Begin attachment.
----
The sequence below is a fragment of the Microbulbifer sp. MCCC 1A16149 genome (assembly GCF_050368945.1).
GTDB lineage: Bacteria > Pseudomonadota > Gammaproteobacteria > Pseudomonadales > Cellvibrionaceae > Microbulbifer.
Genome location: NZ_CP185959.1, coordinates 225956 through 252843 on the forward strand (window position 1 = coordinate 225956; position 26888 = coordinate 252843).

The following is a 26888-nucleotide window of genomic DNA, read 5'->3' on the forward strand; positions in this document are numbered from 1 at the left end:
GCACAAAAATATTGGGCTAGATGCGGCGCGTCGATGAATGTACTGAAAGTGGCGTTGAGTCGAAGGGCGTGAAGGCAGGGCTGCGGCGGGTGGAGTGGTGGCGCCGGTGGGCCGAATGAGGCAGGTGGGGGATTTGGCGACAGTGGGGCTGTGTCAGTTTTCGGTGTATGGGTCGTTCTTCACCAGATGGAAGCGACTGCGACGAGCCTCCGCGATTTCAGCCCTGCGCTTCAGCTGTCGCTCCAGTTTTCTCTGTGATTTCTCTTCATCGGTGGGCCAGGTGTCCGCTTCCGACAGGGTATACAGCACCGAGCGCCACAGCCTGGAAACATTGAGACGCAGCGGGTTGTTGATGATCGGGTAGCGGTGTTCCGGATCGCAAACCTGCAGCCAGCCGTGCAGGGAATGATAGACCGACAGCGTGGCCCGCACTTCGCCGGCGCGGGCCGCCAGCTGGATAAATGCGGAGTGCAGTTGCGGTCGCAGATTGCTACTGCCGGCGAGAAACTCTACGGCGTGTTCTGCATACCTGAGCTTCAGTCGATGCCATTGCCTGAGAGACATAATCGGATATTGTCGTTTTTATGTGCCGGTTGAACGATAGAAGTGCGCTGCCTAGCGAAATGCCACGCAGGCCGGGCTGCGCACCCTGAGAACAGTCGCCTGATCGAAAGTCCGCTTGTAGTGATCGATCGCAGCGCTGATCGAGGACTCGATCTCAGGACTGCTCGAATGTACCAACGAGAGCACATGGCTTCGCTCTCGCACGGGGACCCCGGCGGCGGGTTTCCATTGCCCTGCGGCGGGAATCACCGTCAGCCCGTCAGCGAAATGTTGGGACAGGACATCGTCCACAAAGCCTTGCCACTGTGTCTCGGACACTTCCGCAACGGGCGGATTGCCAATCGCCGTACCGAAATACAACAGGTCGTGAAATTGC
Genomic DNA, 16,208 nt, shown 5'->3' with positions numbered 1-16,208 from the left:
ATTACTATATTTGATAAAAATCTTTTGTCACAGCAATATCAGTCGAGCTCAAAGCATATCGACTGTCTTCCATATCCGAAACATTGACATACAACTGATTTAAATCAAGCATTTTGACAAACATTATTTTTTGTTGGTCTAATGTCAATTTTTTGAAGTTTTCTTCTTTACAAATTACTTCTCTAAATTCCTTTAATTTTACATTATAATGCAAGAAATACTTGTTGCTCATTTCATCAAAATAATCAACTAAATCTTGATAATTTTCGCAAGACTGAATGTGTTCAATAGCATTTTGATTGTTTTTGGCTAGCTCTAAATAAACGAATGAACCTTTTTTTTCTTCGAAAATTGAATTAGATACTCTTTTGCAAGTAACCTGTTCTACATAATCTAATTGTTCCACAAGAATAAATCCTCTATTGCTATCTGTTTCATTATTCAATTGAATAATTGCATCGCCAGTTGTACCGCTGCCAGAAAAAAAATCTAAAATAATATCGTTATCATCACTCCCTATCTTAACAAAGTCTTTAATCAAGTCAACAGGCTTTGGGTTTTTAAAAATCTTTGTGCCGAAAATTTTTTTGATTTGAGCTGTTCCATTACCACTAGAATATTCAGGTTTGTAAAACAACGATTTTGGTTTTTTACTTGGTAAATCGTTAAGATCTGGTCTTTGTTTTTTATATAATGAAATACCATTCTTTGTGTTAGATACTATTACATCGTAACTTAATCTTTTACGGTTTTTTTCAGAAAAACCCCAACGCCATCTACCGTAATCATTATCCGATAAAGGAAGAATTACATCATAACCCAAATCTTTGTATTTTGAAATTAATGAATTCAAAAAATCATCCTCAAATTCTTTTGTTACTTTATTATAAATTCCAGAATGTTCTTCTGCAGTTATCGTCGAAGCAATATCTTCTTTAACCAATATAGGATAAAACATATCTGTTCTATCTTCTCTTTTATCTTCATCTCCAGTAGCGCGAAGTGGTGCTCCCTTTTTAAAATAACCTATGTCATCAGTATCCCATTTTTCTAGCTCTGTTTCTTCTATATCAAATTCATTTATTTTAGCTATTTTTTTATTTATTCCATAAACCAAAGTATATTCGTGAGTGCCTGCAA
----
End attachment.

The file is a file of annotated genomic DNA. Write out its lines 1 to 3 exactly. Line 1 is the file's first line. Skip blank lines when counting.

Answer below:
The sequence below is a fragment of the Microbulbifer sp. MCCC 1A16149 genome (assembly GCF_050368945.1).
GTDB lineage: Bacteria > Pseudomonadota > Gammaproteobacteria > Pseudomonadales > Cellvibrionaceae > Microbulbifer.
Genome location: NZ_CP185959.1, coordinates 225956 through 252843 on the forward strand (window position 1 = coordinate 225956; position 26888 = coordinate 252843).